Filter talk: Pro Mist vs Glimmer glass (5 replies and 15 comments)
I have been trying to find the differences between a tiffen pro mist and the tiffen glimmer glass.
From what I gathered the glimmer keeps the blacks and the contrast a little better than the pro mist. But I am not sure.
I couldn't really find a proper answer. I found of course a post on cinematographer from 2013 where M. David Mullen talks about pro mist filters.
But I thought it would be interesting to ask the question here as to when use which filter. In what situations: night/day, and so on.
Thanks already to all
I pasted together a frame grab from the Vimeo demo.
Keep in the mind that the numbers don’t mean much between two different designs — originally when the GlimmerGlass came out, the #1 was the lightest so is close to a #1/4 Black ProMist in heaviness.
Also, you don’t have to get too picky about the black level thing unless you are not going to color-correct digitally where black level can be reset to “zero”. What matters more is the degree of detail softening you want and the degree and texture of halation you want.
Did you actually used a pro mist or glimmerglass on Maisel?
Or was is just smoke? I added a still as an example.
Smoke/haze plus Schneider Hollywood Black Magic filters most of the time. But some scenes I use Schneider Black Frost, which is similar to Tiffen Black ProMist. I shot two features with Tiffen GlimmerGlass, “The Astronaut Farmer” and “Akeelah and the Bee”.
Even rarer, some scenes use a Tiffen Black Diffusion/FX when I want softening but no halation around lights.
If a set gets hazy enough, I sometimes only use a 1/8 Black Frost (or no filter) because the haze is softening definition enough.
I'm always so thankful for how you share you knowledge and always take the time to reply. I sincerely appreciate it.
The Austronaut Farmer has been on my list for a while. I am going to try to find it.
Just as a side note and not really a question: but I noticed that Schneider filters are used a bit in the States, while in Europe, I come more across the Xenon lenses than the filters.
I wonder how come.
Did you ever try the Xenons?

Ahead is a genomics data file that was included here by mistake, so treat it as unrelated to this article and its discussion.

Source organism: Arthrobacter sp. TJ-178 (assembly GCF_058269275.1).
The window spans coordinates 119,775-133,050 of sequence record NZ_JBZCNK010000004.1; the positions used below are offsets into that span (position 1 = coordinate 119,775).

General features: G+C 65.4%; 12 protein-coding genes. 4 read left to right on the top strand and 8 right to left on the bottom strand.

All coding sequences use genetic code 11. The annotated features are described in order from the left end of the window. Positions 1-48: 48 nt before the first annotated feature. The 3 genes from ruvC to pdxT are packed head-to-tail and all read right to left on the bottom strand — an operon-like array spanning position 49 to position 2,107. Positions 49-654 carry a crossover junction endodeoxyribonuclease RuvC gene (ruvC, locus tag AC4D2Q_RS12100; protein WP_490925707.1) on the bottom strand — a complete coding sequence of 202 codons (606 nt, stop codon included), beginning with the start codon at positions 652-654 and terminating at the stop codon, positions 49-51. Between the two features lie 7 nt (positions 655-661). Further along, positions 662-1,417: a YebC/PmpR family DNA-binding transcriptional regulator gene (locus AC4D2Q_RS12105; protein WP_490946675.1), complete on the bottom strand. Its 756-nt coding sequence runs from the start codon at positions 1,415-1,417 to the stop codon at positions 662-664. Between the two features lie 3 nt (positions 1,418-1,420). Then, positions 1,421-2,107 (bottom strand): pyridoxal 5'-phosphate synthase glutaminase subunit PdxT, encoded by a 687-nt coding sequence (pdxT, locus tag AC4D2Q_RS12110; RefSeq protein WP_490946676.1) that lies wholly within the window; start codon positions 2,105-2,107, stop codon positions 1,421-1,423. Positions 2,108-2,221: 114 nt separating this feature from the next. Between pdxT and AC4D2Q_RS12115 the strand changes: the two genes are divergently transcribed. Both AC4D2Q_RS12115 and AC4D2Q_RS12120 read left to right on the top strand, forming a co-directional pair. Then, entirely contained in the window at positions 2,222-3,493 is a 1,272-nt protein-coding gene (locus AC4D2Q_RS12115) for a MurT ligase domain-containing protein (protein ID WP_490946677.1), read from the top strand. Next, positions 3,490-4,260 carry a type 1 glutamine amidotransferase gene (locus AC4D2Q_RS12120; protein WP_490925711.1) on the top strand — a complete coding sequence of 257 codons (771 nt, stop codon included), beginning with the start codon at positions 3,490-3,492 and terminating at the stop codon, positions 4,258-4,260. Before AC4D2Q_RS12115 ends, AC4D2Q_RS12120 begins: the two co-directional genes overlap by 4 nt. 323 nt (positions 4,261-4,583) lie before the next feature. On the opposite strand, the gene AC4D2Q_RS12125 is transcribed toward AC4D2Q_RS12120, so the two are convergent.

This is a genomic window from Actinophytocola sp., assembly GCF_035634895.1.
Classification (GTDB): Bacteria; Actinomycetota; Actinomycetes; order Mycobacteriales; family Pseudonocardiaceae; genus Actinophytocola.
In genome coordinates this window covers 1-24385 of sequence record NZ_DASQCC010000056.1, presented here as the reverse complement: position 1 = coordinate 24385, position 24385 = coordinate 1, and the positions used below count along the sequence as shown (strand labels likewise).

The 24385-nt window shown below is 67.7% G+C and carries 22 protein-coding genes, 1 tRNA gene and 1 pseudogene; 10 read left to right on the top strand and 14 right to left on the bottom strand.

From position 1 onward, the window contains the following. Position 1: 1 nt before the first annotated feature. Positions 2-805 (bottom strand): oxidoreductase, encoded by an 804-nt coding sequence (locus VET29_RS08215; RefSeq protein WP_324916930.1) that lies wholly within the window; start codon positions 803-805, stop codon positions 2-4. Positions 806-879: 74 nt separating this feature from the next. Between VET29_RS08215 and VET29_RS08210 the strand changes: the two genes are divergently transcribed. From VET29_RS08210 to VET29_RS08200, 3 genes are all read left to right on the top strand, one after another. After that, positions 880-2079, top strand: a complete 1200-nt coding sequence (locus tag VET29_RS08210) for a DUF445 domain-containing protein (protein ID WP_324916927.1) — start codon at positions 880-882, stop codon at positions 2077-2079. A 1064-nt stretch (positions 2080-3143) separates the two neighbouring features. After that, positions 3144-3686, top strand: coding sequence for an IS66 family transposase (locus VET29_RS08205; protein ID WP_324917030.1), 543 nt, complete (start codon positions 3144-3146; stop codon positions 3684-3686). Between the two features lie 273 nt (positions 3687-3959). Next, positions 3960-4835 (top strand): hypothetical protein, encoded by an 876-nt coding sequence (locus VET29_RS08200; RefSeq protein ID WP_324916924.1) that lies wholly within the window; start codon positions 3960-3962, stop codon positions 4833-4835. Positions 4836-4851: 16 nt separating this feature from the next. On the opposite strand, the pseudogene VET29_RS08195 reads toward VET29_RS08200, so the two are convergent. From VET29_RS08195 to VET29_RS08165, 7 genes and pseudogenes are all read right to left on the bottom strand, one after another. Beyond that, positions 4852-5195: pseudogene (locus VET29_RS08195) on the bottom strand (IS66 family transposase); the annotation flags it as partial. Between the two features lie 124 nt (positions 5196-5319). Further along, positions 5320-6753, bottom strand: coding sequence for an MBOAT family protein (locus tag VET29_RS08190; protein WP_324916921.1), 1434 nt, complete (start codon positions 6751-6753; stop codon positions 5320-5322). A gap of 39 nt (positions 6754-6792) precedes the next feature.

No haven't tried them.
That was a Schneider Hollywood Black Magic. Which is a “combo” filter design - it combines a base “mist” filter, the 1/8 Black Frost, with degrees of softening from an HD Classic Soft. Tiffen makes a similar combo diffusion, the Black Satin, which I believe uses a GlimmerGlass for its mist effect and degrees of Diffusion/FX for softening.
That is really interesting. I'm going to look further into those filters.
And again, thank you David.
Hello, I would like to know what is a standard 4x5.6 Filter Kit or couple Filters you should carry with you when shooting any project?
I don't have a standard approach though I've used Hollywood Black Magics quite a bit in the past decade. I rent for a show but I do own the lightest versions of a number of diffusion filters just in case I want a certain effect (I have the lightest Fog, Double Fog, Pearlescent, Black Frost, White Frost, Hollywood Black Magic, etc.)
Thank you for that information Mr. Mullen.
Out of all the filter types you just listed which one do you find yourself using the most when shooting outside in the sun?
There’s nothing particular about being outside that would determine what diffusion filter to use if any, other than depth of field (if too deep, the pattern in some filters can come into focus). In terms of halation / flaring that depends on the situation like if you’re pointing at sunlight glaring off of the ocean, etc. You pick a filter, if at all, based on the effect you want to achieve, otherwise you don’t need to use a filter.
Some diffusion filters react differently on longer focal lengths, or at the opposite end, on very wide-angle lenses when you might have a lot of depth of field. A “mist” diffusion with fine particles in the glass might be less prone to odd artifacts from using very short or very long focal lengths as opposed to a filter with a larger pattern of, let’s say, lenslets like in a Classic Soft.
Got it. Thank you again for the information.